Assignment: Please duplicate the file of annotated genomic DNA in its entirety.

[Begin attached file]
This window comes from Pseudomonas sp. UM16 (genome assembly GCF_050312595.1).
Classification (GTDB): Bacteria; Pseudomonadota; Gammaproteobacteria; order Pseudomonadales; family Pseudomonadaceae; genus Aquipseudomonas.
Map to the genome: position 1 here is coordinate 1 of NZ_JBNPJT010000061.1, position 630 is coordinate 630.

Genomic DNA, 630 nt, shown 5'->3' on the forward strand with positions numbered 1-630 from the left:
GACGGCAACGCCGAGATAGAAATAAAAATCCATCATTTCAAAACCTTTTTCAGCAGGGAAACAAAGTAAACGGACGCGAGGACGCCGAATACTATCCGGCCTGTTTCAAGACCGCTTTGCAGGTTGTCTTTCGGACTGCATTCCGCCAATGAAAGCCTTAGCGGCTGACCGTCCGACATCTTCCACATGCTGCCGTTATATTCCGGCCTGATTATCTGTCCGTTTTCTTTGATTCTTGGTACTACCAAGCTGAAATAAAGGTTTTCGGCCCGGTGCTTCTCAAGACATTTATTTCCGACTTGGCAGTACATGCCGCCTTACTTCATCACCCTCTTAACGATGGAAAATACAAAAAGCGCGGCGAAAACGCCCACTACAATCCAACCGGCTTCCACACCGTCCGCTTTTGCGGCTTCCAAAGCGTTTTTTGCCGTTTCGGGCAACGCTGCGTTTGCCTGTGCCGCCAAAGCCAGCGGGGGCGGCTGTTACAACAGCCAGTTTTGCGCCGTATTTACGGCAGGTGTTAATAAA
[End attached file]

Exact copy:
This window comes from Pseudomonas sp. UM16 (genome assembly GCF_050312595.1).
Classification (GTDB): Bacteria; Pseudomonadota; Gammaproteobacteria; order Pseudomonadales; family Pseudomonadaceae; genus Aquipseudomonas.
Map to the genome: position 1 here is coordinate 1 of NZ_JBNPJT010000061.1, position 630 is coordinate 630.

Genomic DNA, 630 nt, shown 5'->3' on the forward strand with positions numbered 1-630 from the left:
GACGGCAACGCCGAGATAGAAATAAAAATCCATCATTTCAAAACCTTTTTCAGCAGGGAAACAAAGTAAACGGACGCGAGGACGCCGAATACTATCCGGCCTGTTTCAAGACCGCTTTGCAGGTTGTCTTTCGGACTGCATTCCGCCAATGAAAGCCTTAGCGGCTGACCGTCCGACATCTTCCACATGCTGCCGTTATATTCCGGCCTGATTATCTGTCCGTTTTCTTTGATTCTTGGTACTACCAAGCTGAAATAAAGGTTTTCGGCCCGGTGCTTCTCAAGACATTTATTTCCGACTTGGCAGTACATGCCGCCTTACTTCATCACCCTCTTAACGATGGAAAATACAAAAAGCGCGGCGAAAACGCCCACTACAATCCAACCGGCTTCCACACCGTCCGCTTTTGCGGCTTCCAAAGCGTTTTTTGCCGTTTCGGGCAACGCTGCGTTTGCCTGTGCCGCCAAAGCCAGCGGGGGCGGCTGTTACAACAGCCAGTTTTGCGCCGTATTTACGGCAGGTGTTAATAAA